Volume The Skull

Volume The Skull

Time can be a cruel lover, especially when it comes to music. While anniversary tours often sound like a good idea at first glance, the concept pursues two very different goals – that is the nature of the animal. The first and most obvious is the opportunity to celebrate an album in all its glory. But working with it and against it at the same time is the second goal: the chance to re-evaluate this record. How well has it aged? Was it really as good as you thought?

With these questions, Thekla is waiting for the last special show of Band Of Skulls on the occasion of the 10th anniversary of their debut album 2009, Baby Darling Doll Face Honey. Four more records later, and after parting ways with longtime drummer Matt Hayward in recent years, much has changed since Russell Marsden and Emma Richardson made their first collection of songs a generally positive review a decade ago.

Still, one thing that has remained constant and becomes apparent as soon as they enter the blockbuster opener of the album is the contagious, crackling urgency that makes up the DNA of Baby Darling Doll Face Honey. Just like when the record was released, Light Of The Morning is a muscular call-to-arm that, with its stop-start progress, forces a crowd reaction before turning into its star-spangled banner-esque -Outro unfolds with playful cheerfulness.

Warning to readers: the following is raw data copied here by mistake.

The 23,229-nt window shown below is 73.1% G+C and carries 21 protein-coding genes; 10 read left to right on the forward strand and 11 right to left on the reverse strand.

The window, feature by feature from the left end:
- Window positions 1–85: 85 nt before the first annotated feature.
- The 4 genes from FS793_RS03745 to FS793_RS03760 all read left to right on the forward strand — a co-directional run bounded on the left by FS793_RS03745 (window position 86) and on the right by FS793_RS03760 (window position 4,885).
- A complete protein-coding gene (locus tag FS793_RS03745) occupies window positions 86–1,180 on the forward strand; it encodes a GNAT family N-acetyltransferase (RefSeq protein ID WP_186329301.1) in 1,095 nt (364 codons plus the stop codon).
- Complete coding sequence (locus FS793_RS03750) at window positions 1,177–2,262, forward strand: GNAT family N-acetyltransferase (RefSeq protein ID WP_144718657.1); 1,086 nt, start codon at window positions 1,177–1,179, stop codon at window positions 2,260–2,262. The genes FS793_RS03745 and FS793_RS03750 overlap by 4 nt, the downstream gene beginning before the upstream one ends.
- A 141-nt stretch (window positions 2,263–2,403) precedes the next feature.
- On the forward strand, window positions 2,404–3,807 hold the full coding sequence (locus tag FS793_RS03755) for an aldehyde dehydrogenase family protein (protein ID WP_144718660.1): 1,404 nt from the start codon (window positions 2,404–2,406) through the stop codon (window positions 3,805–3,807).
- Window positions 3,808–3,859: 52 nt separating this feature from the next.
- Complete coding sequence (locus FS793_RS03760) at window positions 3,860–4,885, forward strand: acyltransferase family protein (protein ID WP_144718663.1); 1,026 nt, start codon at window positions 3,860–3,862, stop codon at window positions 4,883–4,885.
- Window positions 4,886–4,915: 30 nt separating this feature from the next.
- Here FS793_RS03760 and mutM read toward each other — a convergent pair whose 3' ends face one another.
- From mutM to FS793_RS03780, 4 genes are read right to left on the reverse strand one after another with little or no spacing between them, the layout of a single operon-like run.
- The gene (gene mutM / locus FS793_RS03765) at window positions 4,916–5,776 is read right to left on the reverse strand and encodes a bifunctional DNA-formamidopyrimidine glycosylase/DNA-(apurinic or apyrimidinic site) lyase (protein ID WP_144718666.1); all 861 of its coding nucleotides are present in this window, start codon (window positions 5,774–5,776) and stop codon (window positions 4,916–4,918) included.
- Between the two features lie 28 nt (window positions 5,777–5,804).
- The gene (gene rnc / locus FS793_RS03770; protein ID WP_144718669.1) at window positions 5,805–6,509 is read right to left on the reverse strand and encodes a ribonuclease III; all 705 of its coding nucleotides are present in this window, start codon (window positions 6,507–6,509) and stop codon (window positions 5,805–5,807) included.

Perhaps over the years, the band has gradually developed their blues-enriched guitar rock formula – highlighted at the start of the night by Love Is All You Love from their recently released fifth album of the same name – but their catchy hook ability It has never left production and from the beginning they have the audience in Bristol's most famous venue, a former cargo ship moored in the city's Mud Dock and eating with the palm of its hand.

Everyone has come to a party and that's what they get. Instead of storing the signature track "Death By Diamonds And Pearls" until the encore, as is often the case in their normal set, the recognizable reef arrives on the back of the opener as on the record. It is greeted with more admiration and headbanging as the refrain is sung back with fervor before the thumping, pounding fun of I Know What I Am continues the full gas race.

Band Of Skulls are by no means a trick pony. The sparse, melancholy Fires show their versatility and make those present catch their breath before Marsden and Richardson pull them further with an acoustic interlude. First, we are treated to the breathtaking hometowns that just missed the original album cut, followed by the wonderfully beautiful Honest, while Richardson's tender voice is truly shining through.

While the room is submerged in a false sense of well-being, the double whack of Patterns and Bomb flashes out of the blue as the guitars are plugged back in, injecting a hefty dose of energy before the atmospheric impossible stimulates a crowd to sing along his refrain "I am a man". And when Home Street comes in sight, the harder blood gains momentum to bring Cold Fame closer and give Baby Darling Doll Face Honey Nostalgia a fittingly poignant climax.

But with a smile on Marsden's face, "The Afterparty" soon follows, while Sweet Sour, That's My Trouble, and The Devil Take's Care Of His Own feature a cross-section of the rest of their back catalog. It's an exciting ending to a performance that confirms why Band Of Skulls are so popular. Yes, their debut may not be high on the list of greats, but it does not matter. It caused a sensation in 2009, and if this evidence is correct, it has more than proven itself.